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Re: [W3C Web and TV IG] Adaptive streaming MPEG DASH liaison

From: Steve Lhomme <slhomme@matroska.org>
Date: Sat, 19 Mar 2011 18:35:47 +0100
Message-ID: <AANLkTing_TLn4sw6mvuQMB-ijN_Nvz2ZR2KS7xrrYBKL@mail.gmail.com>
To: Rob Glidden <rob.glidden@sbcglobal.net>
Cc: Mark Watson <watsonm@netflix.com>, "Ali C. Begen (abegen)" <abegen@cisco.com>, Gerard Fernando <gerardmxf@yahoo.co.uk>, "juhani.huttunen@nokia.com" <juhani.huttunen@nokia.com>, "hj08.lee@lge.com" <hj08.lee@lge.com>, "public-web-and-tv@w3.org" <public-web-and-tv@w3.org>
Well this is a W3C mailing list, do the ISO rules apply there too ?
I'm not sure if I fall in the category participant or non-participant.

Also I assume patents should be discussed on the MPEG side of things ?
Given what is "presented" to W3C should be royalty free anyway.

I'm new to all this...


On Sat, Mar 19, 2011 at 6:23 PM, Rob Glidden <rob.glidden@sbcglobal.net> wrote:
> ISO disclosure obligations are clearly documented at
> http://www.itscj.ipsj.or.jp/sc29/29w7proc.htm.  Short incomplete summary:
> proposers, preparers and liaisons "shall", participants "should",
> non-participants "may", multiple other shalls and shall nots.
> Slickly-worded AFAIKs to the contrary, DASH as-is has multiple
> patent-disclosed normative references (and outstanding patent call).
> For one, the UK Intellectual Property Office offers a freedom-to-operate
> search service, but there are many private services.
> "[G]ood reasons to hope for an outcome" and "requirements/recommendations
> should be reasonable and also provide a basis for discussion/negotiation and
> not require a yes/no answer" look like code for a belief that W3C should
> bend its royalty-free policy.  I disagree.
> Rob
> On 3/19/2011 2:54 AM, Steve Lhomme wrote:
>> On Fri, Mar 18, 2011 at 11:12 PM, Mark Watson<watsonm@netflix.com>  wrote:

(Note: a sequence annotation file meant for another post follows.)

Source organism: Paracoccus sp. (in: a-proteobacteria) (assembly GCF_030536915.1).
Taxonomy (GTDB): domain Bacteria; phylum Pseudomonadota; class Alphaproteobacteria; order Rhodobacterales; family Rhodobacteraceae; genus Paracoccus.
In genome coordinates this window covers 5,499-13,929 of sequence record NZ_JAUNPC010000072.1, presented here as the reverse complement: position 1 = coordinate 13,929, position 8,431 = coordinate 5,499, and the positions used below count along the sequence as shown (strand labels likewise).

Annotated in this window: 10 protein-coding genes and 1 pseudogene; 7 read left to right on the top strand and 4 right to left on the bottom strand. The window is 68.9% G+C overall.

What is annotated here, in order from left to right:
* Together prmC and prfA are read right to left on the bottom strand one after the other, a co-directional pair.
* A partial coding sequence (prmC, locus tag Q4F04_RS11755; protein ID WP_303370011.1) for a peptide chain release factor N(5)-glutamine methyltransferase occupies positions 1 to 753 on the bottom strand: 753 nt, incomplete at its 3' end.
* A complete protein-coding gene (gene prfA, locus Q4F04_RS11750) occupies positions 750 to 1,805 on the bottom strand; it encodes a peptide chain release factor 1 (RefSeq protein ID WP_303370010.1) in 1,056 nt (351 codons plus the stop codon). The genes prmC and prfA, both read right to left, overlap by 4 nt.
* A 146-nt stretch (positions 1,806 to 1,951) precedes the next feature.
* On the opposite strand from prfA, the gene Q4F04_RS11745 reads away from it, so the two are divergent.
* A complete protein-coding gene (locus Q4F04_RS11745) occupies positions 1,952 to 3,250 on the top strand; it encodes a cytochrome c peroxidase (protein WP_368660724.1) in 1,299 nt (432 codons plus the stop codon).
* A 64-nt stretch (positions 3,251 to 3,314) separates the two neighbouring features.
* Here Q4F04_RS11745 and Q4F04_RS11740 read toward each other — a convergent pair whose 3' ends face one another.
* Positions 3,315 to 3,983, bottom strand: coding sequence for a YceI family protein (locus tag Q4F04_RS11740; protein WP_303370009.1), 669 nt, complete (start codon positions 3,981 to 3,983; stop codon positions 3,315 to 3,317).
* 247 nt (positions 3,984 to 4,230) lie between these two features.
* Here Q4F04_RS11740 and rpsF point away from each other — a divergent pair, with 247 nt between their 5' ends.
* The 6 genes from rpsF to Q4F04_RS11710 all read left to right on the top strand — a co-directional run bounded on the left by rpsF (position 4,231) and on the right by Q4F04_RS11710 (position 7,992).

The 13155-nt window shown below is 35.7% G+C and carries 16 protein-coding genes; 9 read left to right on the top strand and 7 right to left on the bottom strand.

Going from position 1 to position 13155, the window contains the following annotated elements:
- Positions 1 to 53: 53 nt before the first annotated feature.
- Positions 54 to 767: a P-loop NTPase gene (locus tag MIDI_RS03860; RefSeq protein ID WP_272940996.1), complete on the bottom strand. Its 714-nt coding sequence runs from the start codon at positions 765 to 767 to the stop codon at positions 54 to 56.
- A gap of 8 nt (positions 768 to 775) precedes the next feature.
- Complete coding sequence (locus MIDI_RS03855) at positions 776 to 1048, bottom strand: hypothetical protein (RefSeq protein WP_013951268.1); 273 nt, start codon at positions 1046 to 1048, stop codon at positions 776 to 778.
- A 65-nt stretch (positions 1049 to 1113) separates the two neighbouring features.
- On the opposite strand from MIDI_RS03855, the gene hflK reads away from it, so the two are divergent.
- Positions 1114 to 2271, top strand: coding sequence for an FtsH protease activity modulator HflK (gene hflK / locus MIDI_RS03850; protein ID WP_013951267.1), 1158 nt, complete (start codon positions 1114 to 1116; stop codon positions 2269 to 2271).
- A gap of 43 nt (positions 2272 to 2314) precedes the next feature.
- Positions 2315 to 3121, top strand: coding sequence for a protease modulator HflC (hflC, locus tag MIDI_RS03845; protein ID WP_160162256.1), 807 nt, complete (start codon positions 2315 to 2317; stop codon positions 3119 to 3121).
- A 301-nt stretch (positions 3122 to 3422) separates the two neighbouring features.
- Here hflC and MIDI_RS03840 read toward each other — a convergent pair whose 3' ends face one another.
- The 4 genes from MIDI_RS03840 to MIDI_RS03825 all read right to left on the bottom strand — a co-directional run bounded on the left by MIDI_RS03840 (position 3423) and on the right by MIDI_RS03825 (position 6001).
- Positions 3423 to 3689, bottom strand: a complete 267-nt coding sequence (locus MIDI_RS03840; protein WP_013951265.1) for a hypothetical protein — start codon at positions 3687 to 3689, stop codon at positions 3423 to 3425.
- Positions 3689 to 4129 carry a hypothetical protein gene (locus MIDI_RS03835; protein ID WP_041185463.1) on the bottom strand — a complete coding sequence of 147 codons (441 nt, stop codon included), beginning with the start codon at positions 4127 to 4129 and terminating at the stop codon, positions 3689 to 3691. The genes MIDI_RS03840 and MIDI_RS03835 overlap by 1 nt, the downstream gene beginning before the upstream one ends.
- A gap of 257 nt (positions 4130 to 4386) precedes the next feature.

>>> There are no known patents AFAIK. If someone turns up with a solid patent
>>> and insists they deserve royalties for it, then I've no doubt it will be
>>> profiled out. But we are nowhere close to that yet and it's unlikely
>>> anyway
>>> for the reasons I've described. We should not assume we are in that
>>> situation unless and until we actually get there, that is all.
>>> ...Mark
>> If I find such a patent, should I disclose it ? And even if there is
>> none known as of today, what is the guarantee there won't be one
>> published tomorrow ? In which case the patent holder may well seek
>> retribution from a booming business. Among the companies/organisations
>> there will be those who can afford to pay anyway, and those who can't
>> and will have to abandon the technology and still being threatened for
>> having used it in the past, and leave the market to those who can
>> afford.
>> What are the guarantees that this cannot happen ? Is the MPEG, 3GPP
>> and/or W3C responsible for doing a deep patent search to make sure it
>> can be declared royalty free ?
>> Side Note: shouldn't it be a service provided by patent offices anyway ?

Steve Lhomme
Matroska association Chairman
Received on Saturday, 19 March 2011 17:36:21 UTC

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